Disney Cruise Line endeavours to maintain a similar balance between centralisation and compartmentalisation; for example, when it comes to procurement, the company's onshore management team sets the standards, while the speciality restaurants are supplied on an individual basis.

"Our shoreside food and beverage teams provide the consistency," says Antony Wills, director of food and beverage at Disney Cruise Line. "At Disney, our goal is to exceed our guests' expectations whether they spend a day at our resorts or a week on one of our ships; our food and beverage products are sourced and aligned for a consistent experience.

"The onboard experience on a Disney cruise ship must be consistent with what guests have come to expect from the company's shoreside resorts."

"Sometimes that may mean sourcing in multiple regions, but global sourcing and worldwide availability of products has made it easier than ever before to source both locally and internationally."

When it comes to sourcing for individual specialist restaurants, however, the US cruise operator has to think creatively.

"Although our sourcing is centralised, there are exceptions for speciality restaurants," says Wills. "Since our parks and resorts have speciality restaurants as well, we have an opportunity to leverage those key learnings."

Synergies between the company's onshore and offshore operations are absolutely key to the cruise line's success. "At Disney Cruise Line, we are fortunate to have the support of the entire Walt Disney parks and resorts sourcing and procurement teams," Wills explains. "We therefore have access to the highest quality products worldwide."

But collaboration is not limited to the procurement arena; the onboard experience on a Disney cruise ship must be consistent with what guests have come to expect from the company's shoreside resorts.

"At Disney, we aim to provide the best family dining experiences on cruise ships, as we do in our theme parks and resorts," says Wills. "To accomplish this, we focus on having an all-star culinary team who can create dishes to please every palate
and deliver the excellence our guests expect from Disney Cruise Line. We have tremendous synergies with our park and resort chefs, and this continually challenges our thinking. Since our land-based partners are not limited in scope as to what would work onboard a ship, it allows them to be creative without limitations."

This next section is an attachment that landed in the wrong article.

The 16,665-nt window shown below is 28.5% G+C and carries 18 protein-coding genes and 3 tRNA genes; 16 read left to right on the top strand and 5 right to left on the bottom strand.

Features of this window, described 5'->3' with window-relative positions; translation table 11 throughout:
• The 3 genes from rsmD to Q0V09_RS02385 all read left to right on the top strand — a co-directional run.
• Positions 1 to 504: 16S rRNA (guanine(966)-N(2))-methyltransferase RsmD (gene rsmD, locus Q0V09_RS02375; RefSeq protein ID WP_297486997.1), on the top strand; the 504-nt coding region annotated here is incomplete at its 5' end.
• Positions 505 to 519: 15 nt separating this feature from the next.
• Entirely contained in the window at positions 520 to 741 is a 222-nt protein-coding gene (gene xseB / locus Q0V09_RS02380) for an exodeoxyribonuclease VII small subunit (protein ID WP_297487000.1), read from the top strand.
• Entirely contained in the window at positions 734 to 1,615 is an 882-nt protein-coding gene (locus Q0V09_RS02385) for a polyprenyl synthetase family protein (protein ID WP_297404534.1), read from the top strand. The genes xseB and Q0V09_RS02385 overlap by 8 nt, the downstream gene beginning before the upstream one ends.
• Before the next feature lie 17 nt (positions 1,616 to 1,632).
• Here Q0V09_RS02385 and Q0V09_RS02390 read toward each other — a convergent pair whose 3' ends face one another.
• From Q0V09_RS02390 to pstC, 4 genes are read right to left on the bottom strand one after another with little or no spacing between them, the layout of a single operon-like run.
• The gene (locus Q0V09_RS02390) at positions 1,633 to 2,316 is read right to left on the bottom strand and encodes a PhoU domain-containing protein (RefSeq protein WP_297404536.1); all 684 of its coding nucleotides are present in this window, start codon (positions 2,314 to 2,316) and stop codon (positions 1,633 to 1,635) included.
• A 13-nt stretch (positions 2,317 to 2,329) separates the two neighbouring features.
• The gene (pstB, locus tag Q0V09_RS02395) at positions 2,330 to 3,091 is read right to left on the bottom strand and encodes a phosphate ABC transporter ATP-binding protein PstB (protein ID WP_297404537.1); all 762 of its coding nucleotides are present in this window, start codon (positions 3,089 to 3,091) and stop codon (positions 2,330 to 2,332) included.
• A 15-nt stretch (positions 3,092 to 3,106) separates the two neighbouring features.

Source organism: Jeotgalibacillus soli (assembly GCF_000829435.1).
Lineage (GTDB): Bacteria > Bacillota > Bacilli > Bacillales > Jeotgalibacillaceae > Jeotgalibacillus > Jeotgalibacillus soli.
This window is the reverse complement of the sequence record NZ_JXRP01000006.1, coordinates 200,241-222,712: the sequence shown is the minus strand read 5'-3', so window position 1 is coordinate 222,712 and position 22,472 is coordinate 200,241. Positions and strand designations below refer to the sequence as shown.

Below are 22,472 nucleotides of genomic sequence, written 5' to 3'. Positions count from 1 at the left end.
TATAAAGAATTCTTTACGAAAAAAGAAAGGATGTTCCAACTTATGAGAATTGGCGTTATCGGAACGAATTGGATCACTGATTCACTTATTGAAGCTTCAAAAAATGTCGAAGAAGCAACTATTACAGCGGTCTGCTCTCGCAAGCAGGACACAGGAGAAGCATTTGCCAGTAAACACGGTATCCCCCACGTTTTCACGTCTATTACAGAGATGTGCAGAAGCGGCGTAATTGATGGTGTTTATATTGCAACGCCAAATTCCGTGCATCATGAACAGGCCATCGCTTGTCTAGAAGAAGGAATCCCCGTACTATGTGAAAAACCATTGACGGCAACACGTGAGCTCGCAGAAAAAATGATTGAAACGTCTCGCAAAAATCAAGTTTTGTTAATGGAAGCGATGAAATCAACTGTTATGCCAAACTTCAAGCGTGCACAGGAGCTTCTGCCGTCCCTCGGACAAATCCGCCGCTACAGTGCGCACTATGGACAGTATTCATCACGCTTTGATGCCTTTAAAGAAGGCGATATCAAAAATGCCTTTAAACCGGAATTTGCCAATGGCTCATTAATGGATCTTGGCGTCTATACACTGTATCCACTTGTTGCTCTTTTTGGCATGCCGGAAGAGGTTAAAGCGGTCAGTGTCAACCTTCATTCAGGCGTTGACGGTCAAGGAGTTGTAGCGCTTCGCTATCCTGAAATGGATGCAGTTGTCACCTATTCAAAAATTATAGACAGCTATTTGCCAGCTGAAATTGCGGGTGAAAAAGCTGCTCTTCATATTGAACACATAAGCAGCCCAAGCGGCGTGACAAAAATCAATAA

The success of this strategy can clearly be seen at Remy, an adults-only restaurant on Disney Dream. Chef Arnaud Lallement from l'Assiette Champenoise, a Michelin two-star restaurant just outside Reims, France, and Chef Scott Hunnel, of award-winning Victoria & Albert's at Walt Disney World Resort, collaborated to create a French-inspired menu, which features seasonal ingredients sourced from around the world.

"It's unique in terms of collaboration and the creation of our menu offerings," says Wills.

Offshore expertise

While synergies with land-based teams are crucial in order to stay one step ahead of the competition and maintain consistency, it's equally important for cruise lines' food and beverage teams to remain focused on the unique challenges faced at sea, particularly given the ever-increasing capacities of cruise liners. For Wills, this means ensuring that ships are designed in the most efficient way possible.

"The secret is a combination of good planning, great professionalism, strong cooperation with suppliers and state-of-the-art conservation equipment for dry, chilled and frozen supplies."

"Today, ships are designed with multiple loading points to make our provisioning teams more efficient," he explains. "This allows our teams to load bigger ships in shorter time frames than vessels built years ago with smaller capacities."

Borniotto is similarly keen to emphasise the importance of onboard hardware. "The secret is a combination of good planning, great professionalism, strong cooperation with suppliers and state-of-the-art conservation equipment for dry, chilled and frozen supplies," he says. "All these elements allow cruise companies not only to compete with, but also to surpass, onshore hotels, especially when you consider the hardware of our galleys."

For Disney and MSC, their successful food and beverage operations manage to balance centralisation and micro-management. Land-based teams provide the bedrock quality-control structure that allows onboard teams to foster innovation and individual expertise.